The report calls on governments to better protect river flows and water allocations in order to safeguard habitats and people’s livelihoods.


The Danube River Basin

 The most multinational river basin in the world, the Danube basin is roughly twice the size of California and its basin covers part or all of 19 riparian countries: Albania, Austria, Bosnia and Herzegovina, Bulgaria, Croatia, Czech Republic, Germany, Hungary, Italy, Macedonia, Moldova, Poland, Romania, Serbia, Montenegro, Slovakia, Slovenia, Switzerland and Ukraine, of which eight are EU member states (in italics) and two are EU accession countries. The river is a principle resource for industry, agriculture, transport and power generation (Environment for Europeans 2004). The Danube delta supports both fishing and tourism (FAO 2000b). Approximately 60 of its 300 tributaries are navigable including the Inn, Morava, Drava, Tisza, Sava and Prut (ICPDR 2006a). It is home to 47 cities18, and passes through four national capitals: Vienna (Austria), Bratislava (Slovakia), Budapest (Hungary), and Belgrade (Serbia) (WRI 2003).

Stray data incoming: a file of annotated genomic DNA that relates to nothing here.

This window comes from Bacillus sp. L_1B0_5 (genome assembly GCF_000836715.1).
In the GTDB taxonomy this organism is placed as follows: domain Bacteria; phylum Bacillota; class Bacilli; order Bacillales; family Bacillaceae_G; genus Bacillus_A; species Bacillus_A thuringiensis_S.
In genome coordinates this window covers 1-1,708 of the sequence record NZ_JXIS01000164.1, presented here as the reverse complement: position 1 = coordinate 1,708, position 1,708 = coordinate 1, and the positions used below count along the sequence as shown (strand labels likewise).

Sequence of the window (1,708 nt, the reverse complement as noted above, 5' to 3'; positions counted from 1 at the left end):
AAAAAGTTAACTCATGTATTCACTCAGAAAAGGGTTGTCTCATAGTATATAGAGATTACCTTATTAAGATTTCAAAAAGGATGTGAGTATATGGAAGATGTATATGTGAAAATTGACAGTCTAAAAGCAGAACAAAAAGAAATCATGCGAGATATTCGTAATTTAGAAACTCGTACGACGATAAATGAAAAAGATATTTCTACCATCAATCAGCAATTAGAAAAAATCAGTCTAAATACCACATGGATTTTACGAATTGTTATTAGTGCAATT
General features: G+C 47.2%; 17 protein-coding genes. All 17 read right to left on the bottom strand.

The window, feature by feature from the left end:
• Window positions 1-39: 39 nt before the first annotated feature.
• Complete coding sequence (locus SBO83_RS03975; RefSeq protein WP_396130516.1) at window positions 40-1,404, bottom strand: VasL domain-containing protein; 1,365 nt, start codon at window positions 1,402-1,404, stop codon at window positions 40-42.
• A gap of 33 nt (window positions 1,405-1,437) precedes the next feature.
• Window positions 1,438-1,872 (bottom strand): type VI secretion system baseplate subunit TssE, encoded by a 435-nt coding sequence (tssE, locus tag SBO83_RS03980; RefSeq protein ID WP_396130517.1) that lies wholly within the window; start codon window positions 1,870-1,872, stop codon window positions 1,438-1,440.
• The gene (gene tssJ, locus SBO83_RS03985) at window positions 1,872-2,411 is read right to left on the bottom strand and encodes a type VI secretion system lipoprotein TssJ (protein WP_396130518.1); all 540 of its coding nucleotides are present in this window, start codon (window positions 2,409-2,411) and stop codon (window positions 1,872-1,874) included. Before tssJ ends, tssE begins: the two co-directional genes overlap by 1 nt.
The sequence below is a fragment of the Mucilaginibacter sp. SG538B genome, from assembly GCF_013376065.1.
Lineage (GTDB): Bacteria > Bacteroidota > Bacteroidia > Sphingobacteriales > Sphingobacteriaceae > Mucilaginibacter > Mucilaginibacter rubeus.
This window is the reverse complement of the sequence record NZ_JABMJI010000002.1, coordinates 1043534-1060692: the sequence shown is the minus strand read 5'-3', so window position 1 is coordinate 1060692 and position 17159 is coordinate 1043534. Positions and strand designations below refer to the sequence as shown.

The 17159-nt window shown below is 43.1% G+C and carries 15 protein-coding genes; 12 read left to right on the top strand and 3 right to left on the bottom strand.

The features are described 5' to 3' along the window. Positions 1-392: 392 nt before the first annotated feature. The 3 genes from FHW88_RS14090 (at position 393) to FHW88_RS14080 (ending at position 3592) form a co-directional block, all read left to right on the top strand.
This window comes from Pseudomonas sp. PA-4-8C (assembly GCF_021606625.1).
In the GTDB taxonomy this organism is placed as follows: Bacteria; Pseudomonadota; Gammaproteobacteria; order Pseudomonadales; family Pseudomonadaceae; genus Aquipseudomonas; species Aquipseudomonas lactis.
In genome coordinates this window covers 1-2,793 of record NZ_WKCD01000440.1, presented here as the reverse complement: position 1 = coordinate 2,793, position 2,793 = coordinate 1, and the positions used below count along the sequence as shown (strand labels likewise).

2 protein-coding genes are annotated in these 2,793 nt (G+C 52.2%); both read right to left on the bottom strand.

The Ganges river basin
The Ganges river basin runs from the central Himalayas to the Bay of Bengal, and covers parts of Nepal, India, China and Bangladesh (Newby 1998; WRI 2003). The Ganges fl ows through northeastern India to the Bangladesh border, east-southeast 212 Km to its confl uence with Brahmaputra, and continues as the Padma River for another 100 Km to its confl uence with the Meghna River at Chandpur (Food & Agricultural Organization (FAO) 1997; FAO 1999). The basin occupies 30% of the land area of India (Revenga 1998; United States Central Intelligence Agency 2006) and is heavily populated, increasing in population density downstream to Bangladesh, the most densely populated country in the world (WRI 2003; Rashid & Kabir 1998). Approximately one in twelve people in the world (8%) live in its catchment area (Newby 1998). The cultural and economic signifi cance of the Ganges is enormous. The river is a centre of social and religious tradition (Adel 2001) and is particularly sacred in Hinduism.